Take Offs & Landings
The winds of change may be sweeping across the busiest skyscape in Canada
Winds of change may be sweeping across Toronto’s airport scene. Plus Abu Dhabi’s pre-clearance proposal hits a roadblock. Construction underway at Gatwick. Tampa gets real-time gate information display. SEA unveils new United lounge. Love the updates at DAL.
There’s a battle brewing north of the border for the hearts and pocketbooks of business travelers. Two airports – one large, the other small – are vying for your favor. Carriers covet business travelers, and business travelers crave airfields close to the action, near the city center. Toronto Pearson International (YYZ) is 18 miles distance from downtown, and the drive is a pain. Tiny Billy Bishop (YTZ) is almost in downtown Toronto. Indeed, locals still refer to the place as Toronto City Centre Airport.
Porter Airlines is YTZ’s prime player, fielding comparatively closein Q400 propjet flights from downtown Toronto to eastern Canada and the Eastern Seaboard of the United States. If you live in or near Boston, Burlington, VT, New York City, Washington, DC, Myrtle Beach, SC, even as far afield as Chicago, you can catch a quiet Q400 propjet to Billy Bishop and be – quite literally – at the doorstep of downtown Toronto. The airport is a scant two miles away from the city’s vibrant financial and entertainment districts.
Locals love Billy too, so much so that a poll by Forum Research finds a full 47 percent of them would like the airport opened up to pure jet flights, something that’s currently prohibited.
Pure-jets, specifically the quiet, Canadian-built Bombardier CS100, would allow Porter to extend YTZ’s reach as far as Calgary, or the West Coast of the United States. The poll indicates growing support for rendering Billy Bishop a pure-jet port – even though that would entail lengthening the runway.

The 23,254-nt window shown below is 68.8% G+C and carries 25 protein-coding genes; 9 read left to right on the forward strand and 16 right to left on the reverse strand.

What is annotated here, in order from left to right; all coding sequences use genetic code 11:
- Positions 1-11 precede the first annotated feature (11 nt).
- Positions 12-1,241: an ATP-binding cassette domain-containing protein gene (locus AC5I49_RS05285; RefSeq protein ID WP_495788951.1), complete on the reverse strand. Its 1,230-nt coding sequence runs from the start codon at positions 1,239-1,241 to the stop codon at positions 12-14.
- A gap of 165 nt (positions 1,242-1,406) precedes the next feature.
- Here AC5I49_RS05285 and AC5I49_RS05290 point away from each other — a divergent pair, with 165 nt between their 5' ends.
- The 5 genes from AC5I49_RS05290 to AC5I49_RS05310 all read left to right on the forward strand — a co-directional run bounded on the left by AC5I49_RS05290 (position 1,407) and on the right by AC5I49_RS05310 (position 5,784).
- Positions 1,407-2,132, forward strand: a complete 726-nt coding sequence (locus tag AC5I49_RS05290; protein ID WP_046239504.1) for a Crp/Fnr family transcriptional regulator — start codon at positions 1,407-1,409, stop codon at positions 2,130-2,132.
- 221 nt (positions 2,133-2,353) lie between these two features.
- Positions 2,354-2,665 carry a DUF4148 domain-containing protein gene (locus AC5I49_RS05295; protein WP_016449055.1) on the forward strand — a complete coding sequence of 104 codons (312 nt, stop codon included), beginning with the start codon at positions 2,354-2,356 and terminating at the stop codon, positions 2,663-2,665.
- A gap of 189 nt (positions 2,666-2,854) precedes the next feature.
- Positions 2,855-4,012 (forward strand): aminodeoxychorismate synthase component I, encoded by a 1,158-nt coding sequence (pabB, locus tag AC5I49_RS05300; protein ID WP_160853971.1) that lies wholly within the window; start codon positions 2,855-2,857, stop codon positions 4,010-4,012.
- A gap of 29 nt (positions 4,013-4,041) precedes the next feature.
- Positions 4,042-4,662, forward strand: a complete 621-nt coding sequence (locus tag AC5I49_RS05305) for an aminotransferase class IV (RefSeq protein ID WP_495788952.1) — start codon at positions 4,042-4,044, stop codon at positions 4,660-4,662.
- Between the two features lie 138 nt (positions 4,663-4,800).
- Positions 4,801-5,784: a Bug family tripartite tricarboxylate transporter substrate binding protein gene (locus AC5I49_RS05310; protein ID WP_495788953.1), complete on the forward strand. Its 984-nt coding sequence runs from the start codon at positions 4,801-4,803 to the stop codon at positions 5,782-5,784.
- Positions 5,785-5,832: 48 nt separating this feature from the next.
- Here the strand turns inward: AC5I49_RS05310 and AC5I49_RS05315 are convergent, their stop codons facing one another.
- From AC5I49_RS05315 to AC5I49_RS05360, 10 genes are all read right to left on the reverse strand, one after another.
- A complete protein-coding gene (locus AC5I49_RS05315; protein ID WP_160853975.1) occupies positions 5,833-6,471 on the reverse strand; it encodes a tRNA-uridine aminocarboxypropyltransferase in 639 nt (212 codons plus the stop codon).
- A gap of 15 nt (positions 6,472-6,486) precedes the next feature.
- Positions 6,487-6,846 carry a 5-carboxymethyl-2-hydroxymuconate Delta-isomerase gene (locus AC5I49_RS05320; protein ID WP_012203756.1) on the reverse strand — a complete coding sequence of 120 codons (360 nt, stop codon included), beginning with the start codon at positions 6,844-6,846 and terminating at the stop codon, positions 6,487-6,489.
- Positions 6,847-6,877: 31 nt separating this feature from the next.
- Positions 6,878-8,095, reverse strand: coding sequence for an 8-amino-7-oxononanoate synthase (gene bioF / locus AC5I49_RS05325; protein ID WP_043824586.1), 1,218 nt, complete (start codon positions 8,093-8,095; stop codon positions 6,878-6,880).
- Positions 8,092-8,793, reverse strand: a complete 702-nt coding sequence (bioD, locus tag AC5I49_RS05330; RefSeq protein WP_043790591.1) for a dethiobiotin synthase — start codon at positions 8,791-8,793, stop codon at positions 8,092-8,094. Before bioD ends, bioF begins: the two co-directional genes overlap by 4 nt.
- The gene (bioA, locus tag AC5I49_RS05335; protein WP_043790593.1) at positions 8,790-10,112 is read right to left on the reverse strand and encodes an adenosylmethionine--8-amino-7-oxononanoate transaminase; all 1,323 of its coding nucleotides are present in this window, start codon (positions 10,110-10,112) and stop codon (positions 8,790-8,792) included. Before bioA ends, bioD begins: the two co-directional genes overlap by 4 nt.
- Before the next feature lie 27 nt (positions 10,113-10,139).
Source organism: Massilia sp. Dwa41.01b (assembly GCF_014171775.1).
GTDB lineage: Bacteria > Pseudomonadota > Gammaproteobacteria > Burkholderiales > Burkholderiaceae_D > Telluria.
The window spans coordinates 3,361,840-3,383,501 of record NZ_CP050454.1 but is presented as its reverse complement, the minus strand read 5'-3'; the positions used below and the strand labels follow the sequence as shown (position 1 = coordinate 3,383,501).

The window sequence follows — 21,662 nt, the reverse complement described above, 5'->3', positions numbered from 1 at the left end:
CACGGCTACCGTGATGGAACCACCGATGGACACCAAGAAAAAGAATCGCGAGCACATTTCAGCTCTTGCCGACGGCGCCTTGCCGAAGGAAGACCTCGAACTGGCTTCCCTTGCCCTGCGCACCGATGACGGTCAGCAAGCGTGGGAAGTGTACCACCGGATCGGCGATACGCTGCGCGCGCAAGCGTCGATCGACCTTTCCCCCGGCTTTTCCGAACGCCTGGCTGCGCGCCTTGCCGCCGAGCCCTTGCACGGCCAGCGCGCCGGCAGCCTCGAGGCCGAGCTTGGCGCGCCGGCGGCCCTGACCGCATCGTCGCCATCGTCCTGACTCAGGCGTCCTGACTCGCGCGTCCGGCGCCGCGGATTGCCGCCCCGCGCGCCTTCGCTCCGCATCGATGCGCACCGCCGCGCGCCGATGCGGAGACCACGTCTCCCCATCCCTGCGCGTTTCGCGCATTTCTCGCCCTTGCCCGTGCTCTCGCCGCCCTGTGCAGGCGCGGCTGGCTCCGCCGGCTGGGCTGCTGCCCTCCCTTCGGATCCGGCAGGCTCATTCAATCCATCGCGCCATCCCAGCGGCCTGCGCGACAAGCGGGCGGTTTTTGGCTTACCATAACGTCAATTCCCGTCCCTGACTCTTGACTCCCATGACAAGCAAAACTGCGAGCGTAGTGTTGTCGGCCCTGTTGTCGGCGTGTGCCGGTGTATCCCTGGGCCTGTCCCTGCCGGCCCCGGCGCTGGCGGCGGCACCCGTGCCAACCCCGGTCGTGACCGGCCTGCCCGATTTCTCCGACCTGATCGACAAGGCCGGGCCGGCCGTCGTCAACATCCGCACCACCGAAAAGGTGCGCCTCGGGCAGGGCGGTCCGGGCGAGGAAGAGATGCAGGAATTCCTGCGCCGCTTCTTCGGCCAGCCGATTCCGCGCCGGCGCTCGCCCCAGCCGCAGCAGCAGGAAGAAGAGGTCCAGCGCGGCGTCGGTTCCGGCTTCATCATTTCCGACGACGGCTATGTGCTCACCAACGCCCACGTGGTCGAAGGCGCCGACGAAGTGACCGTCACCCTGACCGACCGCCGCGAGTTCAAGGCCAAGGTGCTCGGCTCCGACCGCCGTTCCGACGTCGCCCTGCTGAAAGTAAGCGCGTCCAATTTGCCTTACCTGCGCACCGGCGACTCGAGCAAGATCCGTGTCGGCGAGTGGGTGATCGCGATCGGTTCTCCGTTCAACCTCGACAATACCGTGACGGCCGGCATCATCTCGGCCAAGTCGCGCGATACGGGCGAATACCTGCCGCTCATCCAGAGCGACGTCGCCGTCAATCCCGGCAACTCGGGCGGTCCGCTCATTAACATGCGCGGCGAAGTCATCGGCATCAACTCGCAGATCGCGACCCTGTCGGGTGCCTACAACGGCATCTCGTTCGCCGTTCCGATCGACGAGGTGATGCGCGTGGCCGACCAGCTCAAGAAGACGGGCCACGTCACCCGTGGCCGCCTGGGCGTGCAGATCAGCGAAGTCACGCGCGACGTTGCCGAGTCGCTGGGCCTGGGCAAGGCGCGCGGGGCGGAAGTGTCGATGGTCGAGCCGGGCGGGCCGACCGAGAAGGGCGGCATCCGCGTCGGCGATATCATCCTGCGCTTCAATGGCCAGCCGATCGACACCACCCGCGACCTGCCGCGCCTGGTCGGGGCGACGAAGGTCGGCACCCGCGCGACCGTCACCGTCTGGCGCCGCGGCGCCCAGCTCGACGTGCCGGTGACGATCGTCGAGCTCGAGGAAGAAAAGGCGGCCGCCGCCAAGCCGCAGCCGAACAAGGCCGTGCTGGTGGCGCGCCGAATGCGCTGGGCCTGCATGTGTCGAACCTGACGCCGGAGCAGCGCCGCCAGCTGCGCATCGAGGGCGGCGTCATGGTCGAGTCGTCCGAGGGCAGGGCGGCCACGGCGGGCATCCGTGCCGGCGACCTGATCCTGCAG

Porter seems optimistic the skyscape will change, that the current ban on pure-jets will be lifted. It has a conditional deal with Bombardier to obtain at least a dozen CS100s, which can seat 110 passengers.
Porter isn’t the only player at Bishop. Air Canada too flies Q400 propjets from its close-in confines. The route links Toronto with Montreal.
But Toronto Pearson International is Air Canada’s domain, and it’s dominant there.
Locals love Billy Bishop, so much so that a full 47 percent of them would like the air prt opened up to pure jet flights
Airports Council International - North America ranks YYZ, as the 15th-busiest airport on the continent, one slot below Newark and just ahead of Minneapolis/ Saint Paul. ACI-NA’s latest tally shows 33,118,499 souls passed through Toronto in 2011, a robust (remember the state of the economy) jump over 2010 figures.
From YYZ, Air Canada will fly you nonstop or direct to a slew of international destinations, approximately 50 in all – that’s not counting transborder flights to the United States. Among AC’s routes: Tokyo Narita, Tel Aviv, London Heathrow, Lima and Hong Kong.
AC’s transborder lift from the United States is equally prodigious, rivaling US carrier feed into their international gateways. In all, Air Canada connects Pearson with some 50 US cities, to mid-size towns like Albany and Grand Rapids as well as places like Los Angeles and Fort Lauderdale. Overall, airlines serving Toronto Pearson loft nonstop or same-plane service to more than 180 destinations.
Further smoothing US connections is pre-clearance. Instead of clearing Customs and Border Protection in, say, Newark, you do so before you board the plane in Toronto. Saves considerable time when you arrive back home.
Doing Business at YYZ